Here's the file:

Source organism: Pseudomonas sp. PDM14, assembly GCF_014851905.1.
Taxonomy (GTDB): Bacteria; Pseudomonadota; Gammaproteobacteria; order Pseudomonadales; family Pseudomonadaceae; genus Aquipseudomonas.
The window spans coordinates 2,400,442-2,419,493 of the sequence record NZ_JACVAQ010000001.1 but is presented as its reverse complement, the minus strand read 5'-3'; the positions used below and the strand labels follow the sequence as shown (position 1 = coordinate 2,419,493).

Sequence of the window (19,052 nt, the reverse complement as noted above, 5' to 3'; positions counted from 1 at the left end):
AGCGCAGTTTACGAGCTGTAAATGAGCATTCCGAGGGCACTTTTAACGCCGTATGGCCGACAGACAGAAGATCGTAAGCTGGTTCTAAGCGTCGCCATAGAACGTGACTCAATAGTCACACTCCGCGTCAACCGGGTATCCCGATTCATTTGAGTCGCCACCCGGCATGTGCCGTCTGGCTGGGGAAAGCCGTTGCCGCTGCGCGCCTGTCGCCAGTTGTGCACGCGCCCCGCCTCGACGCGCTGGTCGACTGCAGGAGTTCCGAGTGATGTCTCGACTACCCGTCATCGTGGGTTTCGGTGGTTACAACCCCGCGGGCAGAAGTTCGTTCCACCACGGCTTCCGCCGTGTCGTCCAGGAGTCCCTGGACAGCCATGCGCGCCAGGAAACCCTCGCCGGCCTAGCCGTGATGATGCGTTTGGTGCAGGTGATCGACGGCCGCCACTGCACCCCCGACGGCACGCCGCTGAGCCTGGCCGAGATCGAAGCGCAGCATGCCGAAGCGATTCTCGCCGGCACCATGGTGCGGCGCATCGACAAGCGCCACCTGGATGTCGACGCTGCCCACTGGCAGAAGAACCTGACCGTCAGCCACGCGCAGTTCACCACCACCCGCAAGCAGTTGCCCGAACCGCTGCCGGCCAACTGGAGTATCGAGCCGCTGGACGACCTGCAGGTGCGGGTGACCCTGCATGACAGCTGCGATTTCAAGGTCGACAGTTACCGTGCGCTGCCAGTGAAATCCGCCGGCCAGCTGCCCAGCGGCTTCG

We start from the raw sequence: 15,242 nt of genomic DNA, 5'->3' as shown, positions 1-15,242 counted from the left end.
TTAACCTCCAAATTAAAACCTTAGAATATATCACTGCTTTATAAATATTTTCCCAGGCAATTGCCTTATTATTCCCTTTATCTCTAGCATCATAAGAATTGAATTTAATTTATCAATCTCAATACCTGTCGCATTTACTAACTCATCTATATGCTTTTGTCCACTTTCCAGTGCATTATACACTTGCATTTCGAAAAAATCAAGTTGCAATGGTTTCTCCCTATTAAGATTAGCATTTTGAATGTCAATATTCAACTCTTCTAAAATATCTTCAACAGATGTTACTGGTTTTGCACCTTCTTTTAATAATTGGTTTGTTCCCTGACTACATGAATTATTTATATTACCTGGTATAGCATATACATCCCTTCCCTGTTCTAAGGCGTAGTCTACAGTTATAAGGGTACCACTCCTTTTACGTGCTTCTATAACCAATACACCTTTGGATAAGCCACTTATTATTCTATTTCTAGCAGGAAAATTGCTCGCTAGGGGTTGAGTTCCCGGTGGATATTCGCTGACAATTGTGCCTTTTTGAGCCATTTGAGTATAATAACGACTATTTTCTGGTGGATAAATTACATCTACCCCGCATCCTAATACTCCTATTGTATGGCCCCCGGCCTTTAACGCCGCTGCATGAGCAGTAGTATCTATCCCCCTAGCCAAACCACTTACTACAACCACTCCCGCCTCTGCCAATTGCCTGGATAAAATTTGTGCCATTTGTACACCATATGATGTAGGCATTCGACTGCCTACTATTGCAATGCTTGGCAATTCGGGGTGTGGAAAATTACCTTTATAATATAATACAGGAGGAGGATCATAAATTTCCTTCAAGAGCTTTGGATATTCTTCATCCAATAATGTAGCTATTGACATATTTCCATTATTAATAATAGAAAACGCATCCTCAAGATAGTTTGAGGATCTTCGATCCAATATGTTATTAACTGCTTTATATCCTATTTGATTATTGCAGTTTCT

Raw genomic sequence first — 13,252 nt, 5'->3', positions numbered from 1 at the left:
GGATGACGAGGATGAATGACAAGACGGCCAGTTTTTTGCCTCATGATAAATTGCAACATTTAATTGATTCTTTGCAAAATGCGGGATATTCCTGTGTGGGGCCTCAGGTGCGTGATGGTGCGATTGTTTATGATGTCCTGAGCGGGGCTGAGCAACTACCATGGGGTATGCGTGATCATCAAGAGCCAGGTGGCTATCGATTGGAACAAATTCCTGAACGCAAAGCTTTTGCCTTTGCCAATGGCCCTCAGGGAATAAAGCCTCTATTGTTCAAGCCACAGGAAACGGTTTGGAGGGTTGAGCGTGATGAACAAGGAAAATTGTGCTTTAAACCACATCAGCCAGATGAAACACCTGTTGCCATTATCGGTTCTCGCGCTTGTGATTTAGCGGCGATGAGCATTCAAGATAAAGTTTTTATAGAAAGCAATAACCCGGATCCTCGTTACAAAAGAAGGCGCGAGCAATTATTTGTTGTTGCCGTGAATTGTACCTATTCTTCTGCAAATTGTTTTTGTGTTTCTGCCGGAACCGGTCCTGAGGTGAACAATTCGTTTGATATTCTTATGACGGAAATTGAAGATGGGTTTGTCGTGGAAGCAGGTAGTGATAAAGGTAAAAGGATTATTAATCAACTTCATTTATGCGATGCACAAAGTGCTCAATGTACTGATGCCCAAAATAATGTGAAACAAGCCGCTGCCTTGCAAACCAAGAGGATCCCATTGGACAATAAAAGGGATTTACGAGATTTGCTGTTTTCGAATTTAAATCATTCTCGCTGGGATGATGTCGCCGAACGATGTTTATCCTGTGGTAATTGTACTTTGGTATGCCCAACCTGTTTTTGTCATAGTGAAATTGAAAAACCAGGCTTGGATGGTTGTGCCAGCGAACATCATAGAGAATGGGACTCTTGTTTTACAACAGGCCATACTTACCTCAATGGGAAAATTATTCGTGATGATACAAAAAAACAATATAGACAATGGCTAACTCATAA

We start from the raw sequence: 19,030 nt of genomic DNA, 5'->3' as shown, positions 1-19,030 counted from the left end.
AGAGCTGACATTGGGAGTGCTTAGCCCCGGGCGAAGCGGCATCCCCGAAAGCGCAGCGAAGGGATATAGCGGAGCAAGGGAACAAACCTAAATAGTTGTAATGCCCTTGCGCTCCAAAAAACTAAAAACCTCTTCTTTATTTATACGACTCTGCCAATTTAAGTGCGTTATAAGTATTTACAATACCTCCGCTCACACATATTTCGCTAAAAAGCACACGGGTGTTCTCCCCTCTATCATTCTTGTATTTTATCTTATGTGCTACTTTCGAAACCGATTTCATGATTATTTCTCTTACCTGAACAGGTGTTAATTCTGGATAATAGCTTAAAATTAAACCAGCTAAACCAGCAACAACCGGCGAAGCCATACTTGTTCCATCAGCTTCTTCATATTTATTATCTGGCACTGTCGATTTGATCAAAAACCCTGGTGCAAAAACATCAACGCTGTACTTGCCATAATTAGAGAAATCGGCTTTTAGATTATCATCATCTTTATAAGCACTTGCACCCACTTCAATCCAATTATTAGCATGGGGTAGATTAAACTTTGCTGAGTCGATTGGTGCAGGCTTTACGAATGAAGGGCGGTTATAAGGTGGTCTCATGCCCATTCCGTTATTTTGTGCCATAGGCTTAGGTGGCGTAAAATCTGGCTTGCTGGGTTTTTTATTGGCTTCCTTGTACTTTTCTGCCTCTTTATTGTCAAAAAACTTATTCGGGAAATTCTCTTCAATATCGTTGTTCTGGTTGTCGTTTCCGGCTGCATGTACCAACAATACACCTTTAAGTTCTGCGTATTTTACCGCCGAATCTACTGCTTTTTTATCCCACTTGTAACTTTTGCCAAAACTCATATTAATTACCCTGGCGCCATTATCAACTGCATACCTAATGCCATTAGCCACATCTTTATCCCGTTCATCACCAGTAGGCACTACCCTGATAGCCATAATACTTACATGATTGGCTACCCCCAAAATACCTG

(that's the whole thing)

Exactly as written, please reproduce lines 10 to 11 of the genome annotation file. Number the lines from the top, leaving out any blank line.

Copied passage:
We start from the raw sequence: 19,030 nt of genomic DNA, 5'->3' as shown, positions 1-19,030 counted from the left end.
AGAGCTGACATTGGGAGTGCTTAGCCCCGGGCGAAGCGGCATCCCCGAAAGCGCAGCGAAGGGATATAGCGGAGCAAGGGAACAAACCTAAATAGTTGTAATGCCCTTGCGCTCCAAAAAACTAAAAACCTCTTCTTTATTTATACGACTCTGCCAATTTAAGTGCGTTATAAGTATTTACAATACCTCCGCTCACACATATTTCGCTAAAAAGCACACGGGTGTTCTCCCCTCTATCATTCTTGTATTTTATCTTATGTGCTACTTTCGAAACCGATTTCATGATTATTTCTCTTACCTGAACAGGTGTTAATTCTGGATAATAGCTTAAAATTAAACCAGCTAAACCAGCAACAACCGGCGAAGCCATACTTGTTCCATCAGCTTCTTCATATTTATTATCTGGCACTGTCGATTTGATCAAAAACCCTGGTGCAAAAACATCAACGCTGTACTTGCCATAATTAGAGAAATCGGCTTTTAGATTATCATCATCTTTATAAGCACTTGCACCCACTTCAATCCAATTATTAGCATGGGGTAGATTAAACTTTGCTGAGTCGATTGGTGCAGGCTTTACGAATGAAGGGCGGTTATAAGGTGGTCTCATGCCCATTCCGTTATTTTGTGCCATAGGCTTAGGTGGCGTAAAATCTGGCTTGCTGGGTTTTTTATTGGCTTCCTTGTACTTTTCTGCCTCTTTATTGTCAAAAAACTTATTCGGGAAATTCTCTTCAATATCGTTGTTCTGGTTGTCGTTTCCGGCTGCATGTACCAACAATACACCTTTAAGTTCTGCGTATTTTACCGCCGAATCTACTGCTTTTTTATCCCACTTGTAACTTTTGCCAAAACTCATATTAATTACCCTGGCGCCATTATCAACTGCATACCTAATGCCATTAGCCACATCTTTATCCCGTTCATCACCAGTAGGCACTACCCTGATAGCCATAATACTTACATGATTGGCTACCCCCAAAATACCTG